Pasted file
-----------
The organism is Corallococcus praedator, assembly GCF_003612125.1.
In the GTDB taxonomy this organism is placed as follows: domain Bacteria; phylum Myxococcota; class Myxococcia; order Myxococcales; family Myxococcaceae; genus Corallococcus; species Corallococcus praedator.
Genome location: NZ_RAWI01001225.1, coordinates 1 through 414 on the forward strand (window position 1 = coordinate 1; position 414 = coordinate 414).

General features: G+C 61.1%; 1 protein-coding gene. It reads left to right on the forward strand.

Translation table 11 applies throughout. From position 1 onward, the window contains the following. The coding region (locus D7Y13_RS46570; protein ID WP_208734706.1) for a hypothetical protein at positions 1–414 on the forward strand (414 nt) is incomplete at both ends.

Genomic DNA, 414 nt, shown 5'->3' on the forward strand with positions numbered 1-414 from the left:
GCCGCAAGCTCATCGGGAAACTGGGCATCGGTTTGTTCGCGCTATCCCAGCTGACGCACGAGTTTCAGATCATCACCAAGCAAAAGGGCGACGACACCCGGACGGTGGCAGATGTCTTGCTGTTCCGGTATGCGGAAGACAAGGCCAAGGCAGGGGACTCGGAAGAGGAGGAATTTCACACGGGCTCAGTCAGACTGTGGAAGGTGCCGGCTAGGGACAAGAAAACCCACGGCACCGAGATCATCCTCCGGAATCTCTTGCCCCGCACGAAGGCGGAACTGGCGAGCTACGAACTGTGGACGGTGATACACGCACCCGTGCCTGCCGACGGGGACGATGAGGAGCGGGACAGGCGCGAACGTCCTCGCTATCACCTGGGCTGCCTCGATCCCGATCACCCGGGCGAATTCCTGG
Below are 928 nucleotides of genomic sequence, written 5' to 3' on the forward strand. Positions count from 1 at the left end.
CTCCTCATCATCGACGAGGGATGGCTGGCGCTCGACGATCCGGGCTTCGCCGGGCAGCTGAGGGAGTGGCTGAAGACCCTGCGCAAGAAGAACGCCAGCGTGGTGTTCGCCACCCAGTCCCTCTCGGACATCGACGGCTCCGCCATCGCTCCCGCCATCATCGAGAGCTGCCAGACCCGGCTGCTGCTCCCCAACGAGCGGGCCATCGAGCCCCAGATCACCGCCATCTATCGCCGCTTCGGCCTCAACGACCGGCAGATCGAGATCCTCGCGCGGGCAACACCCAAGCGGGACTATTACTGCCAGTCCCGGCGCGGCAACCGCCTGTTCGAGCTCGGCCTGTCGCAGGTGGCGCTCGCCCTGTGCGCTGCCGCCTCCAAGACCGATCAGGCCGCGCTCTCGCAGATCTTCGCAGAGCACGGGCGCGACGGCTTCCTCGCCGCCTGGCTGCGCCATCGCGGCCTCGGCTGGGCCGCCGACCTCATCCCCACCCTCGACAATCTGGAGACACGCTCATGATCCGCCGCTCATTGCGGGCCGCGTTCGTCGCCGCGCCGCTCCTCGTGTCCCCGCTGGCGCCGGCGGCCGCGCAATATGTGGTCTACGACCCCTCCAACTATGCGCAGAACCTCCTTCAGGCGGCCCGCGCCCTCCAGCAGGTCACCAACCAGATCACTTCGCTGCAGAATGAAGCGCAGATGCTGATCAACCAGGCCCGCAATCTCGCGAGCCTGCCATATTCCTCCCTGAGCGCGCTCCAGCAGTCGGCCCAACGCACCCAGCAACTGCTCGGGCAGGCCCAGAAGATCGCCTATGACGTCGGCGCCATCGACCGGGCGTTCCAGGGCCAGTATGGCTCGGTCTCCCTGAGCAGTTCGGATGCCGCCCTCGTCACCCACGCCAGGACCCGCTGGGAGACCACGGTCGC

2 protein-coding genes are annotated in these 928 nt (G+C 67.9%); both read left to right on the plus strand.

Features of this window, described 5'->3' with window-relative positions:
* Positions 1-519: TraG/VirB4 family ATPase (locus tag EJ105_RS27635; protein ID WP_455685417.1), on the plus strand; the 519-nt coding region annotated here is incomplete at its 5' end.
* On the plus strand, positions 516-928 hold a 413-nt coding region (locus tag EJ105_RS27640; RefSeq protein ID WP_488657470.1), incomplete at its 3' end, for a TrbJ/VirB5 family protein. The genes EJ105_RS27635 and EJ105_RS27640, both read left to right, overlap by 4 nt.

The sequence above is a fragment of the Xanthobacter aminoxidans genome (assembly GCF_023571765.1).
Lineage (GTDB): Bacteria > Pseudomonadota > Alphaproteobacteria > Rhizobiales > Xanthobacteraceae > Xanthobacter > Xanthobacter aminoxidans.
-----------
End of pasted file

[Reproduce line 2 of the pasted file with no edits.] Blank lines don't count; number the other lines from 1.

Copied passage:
In the GTDB taxonomy this organism is placed as follows: domain Bacteria; phylum Myxococcota; class Myxococcia; order Myxococcales; family Myxococcaceae; genus Corallococcus; species Corallococcus praedator.